This article was published in Australian Dictionary of Biography, Volume 6, (MUP), 1976
Sir Henry Edward Fox Young (1803-1870), colonial administrator, was born on 23 April 1803 at Bradborne, Kent, England, third son of (Sir) Aretas William Young (1778?-1835), sometime governor of Prince Edward Island, and his wife Sarah, née Cox, of Coolcliffe, Wexford, Ireland. He was named after his godfather General Henry Edward Fox, brother of the Whig statesman. Educated at Dean's School, Bromley, in July 1827 he was entered as a student at the Inner Temple, but probably was not admitted for he joined his father in Trinidad. By 1830 Young had moved to Demerara, British Guiana, where he became a confidential clerk in the colonial secretary's office, aide-de-camp to the governor and acting recorder of the Orphan Chamber. Next year he deputized as protector of slaves while his father was on leave. In November 1833 Young was appointed treasurer at St Lucia and arrived there next March. He served as a member of the Council, as acting colonial secretary and puisne judge. In March 1835 he was promoted government secretary in British Guiana. In 1846 he returned to England, and in February 1847 was knighted and appointed lieutenant-governor of the eastern districts of the Cape Colony, but transferred in June to South Australia. He returned to England, where on 15 April 1848 he married Augusta Sophia (d.1913), daughter of Charles Marryat of Park Field, Potters Bar, Middlesex. They had two sons and five daughters.
On 1 August 1848 in the Forfarshire the Youngs arrived in Adelaide, where his courtesy and professed liberalism made him popular. He was fortunate in being authorized to suspend the hated mineral royalties but made some enemies by his neutrality over state aid to Churches. In 1852 he alleviated the economic crisis caused by the Victorian gold discoveries, and risked an invasion of the royal prerogative by assenting to a bill for a limited local use of gold ingots as currency. Also, the assay office in Adelaide was authorized to pay more than the prevailing Victorian rate for gold dust; this policy, backed by a police escort, ensured that most South Australians' gold earnings were brought to Adelaide. In 1850 Young examined the lower reaches of the Murray River and in 1853 accompanied Francis Cadell on the voyage of his steamer, Lady Augusta, sending a glowing dispatch to the Colonial Office from Swan Hill. His eagerness for the development of the Murray trade led in 1854 to the building of a railway from Goolwa to the coast but the choice of Port Elliot as a terminal later proved mistaken.
In 1853 the part-elective Legislative Council drafted a bill for a constitution for responsible government. Young manoeuvred to secure a nominated Upper House. Relevant dispatches were withheld from the council, and the bill was passed as he wished. London returned it in 1854 in response to a monster petition, and Young went to Van Diemen's Land as governor.
He reached Hobart Town in the City of Hobart with his family on 6 January 1855 to find the colonists resentful of limits to their self-government. In July the Tasmanian Daily News alleged corruption in the Convict Department. The Executive Council investigated and censured the comptroller Dr J. S. Hampton so mildly that Legislative Council radicals set up a select committee to probe further. Young denied the council's right to review the executive's decisions on an imperially controlled department. The committee summoned Hampton and when he refused to appear the Speaker issued a warrant for his arrest and insisted he appear at the bar of the House. On Executive Council advice Young prorogued the Legislative Council on 18 September on the grounds that its refusal to test its case in the Supreme Court constituted 'the supremacy of tyranny over law'. The Colonial Office upheld the prorogation but criticized Young for restricting the council's right of inquiry; the Supreme Court and the Privy Council both decided in Hampton's favour.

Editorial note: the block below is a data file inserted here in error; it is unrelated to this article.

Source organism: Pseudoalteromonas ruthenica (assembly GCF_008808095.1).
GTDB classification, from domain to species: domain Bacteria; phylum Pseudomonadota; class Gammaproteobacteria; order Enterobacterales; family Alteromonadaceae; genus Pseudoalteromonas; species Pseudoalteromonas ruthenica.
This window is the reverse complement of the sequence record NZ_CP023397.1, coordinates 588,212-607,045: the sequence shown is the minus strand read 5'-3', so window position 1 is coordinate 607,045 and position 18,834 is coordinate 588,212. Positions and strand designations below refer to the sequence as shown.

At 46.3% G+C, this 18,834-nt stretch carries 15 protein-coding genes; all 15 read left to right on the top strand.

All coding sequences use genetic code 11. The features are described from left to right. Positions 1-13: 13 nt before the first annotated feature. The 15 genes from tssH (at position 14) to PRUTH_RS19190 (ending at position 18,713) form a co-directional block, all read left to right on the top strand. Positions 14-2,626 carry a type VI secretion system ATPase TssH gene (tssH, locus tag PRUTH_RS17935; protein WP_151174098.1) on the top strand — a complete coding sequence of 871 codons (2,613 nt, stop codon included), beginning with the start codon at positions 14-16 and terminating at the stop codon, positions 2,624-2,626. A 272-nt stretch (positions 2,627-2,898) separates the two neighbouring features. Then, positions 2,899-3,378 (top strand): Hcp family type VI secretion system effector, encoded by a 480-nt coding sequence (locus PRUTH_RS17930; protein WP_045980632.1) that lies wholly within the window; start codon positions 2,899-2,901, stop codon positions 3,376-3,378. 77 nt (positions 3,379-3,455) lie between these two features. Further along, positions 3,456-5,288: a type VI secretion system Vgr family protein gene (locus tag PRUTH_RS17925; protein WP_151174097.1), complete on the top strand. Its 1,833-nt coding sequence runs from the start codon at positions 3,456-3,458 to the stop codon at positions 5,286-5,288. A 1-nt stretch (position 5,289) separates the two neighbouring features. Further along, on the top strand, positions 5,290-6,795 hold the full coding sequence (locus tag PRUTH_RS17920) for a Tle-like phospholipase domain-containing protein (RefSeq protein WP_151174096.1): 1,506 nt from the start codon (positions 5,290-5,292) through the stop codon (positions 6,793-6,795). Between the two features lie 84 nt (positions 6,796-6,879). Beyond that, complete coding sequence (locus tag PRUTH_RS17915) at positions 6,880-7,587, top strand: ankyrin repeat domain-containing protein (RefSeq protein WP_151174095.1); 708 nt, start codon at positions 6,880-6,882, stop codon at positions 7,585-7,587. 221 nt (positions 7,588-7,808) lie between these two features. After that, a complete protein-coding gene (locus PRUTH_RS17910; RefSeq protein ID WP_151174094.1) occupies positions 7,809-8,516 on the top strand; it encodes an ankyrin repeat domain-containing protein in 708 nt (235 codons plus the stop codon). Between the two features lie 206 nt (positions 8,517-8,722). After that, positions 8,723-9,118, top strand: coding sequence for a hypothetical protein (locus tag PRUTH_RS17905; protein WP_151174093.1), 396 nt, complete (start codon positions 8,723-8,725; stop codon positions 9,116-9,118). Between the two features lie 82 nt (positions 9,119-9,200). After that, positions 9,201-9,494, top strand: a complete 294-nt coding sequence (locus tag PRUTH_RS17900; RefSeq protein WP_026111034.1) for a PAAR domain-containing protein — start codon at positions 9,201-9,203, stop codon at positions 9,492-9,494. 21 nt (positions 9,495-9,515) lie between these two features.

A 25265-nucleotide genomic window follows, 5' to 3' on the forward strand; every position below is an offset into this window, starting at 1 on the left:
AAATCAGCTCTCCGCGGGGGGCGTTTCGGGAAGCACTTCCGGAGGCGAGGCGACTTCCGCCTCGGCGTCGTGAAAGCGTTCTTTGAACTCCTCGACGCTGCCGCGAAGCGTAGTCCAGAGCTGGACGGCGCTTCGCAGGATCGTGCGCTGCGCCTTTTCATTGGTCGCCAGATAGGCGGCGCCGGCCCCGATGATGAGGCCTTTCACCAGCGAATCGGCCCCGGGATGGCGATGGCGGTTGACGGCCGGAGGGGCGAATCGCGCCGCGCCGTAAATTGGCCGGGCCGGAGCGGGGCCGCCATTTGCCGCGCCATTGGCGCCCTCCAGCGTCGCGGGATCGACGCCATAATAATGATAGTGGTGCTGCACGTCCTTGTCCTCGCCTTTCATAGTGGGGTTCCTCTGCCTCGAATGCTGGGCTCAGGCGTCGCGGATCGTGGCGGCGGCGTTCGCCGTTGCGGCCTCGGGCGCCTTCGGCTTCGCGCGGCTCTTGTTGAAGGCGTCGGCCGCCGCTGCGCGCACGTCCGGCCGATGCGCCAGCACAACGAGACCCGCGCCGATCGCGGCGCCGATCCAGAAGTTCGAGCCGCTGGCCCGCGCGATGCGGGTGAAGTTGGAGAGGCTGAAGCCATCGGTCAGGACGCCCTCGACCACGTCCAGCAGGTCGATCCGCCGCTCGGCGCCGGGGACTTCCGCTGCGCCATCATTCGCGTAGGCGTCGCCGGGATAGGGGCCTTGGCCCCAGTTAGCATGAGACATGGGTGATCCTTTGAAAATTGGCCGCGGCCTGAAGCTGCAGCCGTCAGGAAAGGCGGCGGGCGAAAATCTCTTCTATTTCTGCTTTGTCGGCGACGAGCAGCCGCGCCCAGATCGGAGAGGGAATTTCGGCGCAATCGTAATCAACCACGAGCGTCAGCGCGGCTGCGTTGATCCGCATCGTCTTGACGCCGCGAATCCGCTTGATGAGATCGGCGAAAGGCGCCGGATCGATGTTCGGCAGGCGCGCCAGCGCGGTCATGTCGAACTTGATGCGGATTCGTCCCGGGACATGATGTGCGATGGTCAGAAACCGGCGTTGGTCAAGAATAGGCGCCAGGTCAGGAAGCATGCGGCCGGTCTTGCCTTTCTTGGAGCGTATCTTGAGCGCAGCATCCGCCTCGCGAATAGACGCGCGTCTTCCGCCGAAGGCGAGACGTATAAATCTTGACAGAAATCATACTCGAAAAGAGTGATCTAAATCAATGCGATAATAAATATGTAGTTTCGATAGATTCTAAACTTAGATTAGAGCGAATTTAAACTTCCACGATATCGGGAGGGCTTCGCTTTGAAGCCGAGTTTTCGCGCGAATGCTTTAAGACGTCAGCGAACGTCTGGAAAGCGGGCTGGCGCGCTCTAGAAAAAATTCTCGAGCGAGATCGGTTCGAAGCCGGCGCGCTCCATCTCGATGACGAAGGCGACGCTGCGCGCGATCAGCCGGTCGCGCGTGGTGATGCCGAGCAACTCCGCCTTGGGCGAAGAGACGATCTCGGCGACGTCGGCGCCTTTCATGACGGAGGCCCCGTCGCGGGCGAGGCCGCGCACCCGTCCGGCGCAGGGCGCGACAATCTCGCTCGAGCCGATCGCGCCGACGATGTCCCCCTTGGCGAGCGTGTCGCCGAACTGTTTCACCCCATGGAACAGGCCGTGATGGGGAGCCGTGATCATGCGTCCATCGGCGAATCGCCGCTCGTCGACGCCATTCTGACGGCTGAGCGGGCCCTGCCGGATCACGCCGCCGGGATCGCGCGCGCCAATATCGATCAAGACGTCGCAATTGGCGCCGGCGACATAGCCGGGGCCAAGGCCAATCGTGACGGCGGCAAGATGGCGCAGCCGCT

At the opening of the first session under the new Constitution Young attempted conciliation with a bill to grant the rights claimed in the Hampton case, but was rebuffed. He withdrew from politics, content to be a figurehead and to complete Government House at a cost of £120,000. He resigned in 1861 and returned to London, where he had many interests in the city and was an original director, and chairman in 1866-68, of the Australian Mercantile Land & Finance Co. An Anglican, he died of albuminuria on 18 September 1870, and his estate was sworn for probate at £7000.
Young was an efficient civil servant, trusted by the Colonial Office and very friendly with its senior permanent staff. Although opposed by turbulent local politicians in South Australia and Tasmania he was always able to command support. His readiness to lean on others and his enthusiasm for favourite projects sometimes provoked trouble, but he regained popularity by completing desirable measures initiated by others.
H. J. Gibbney, 'Young, Sir Henry Edward Fox (1803–1870)', Australian Dictionary of Biography, National Centre of Biography, Australian National University, http://adb.anu.edu.au/biography/young-sir-henry-edward-fox-4902/text8207, published first in hardcopy 1976, accessed online 23 December 2014.
This article was first published in hardcopy in Australian Dictionary of Biography, Volume 6, (MUP), 1976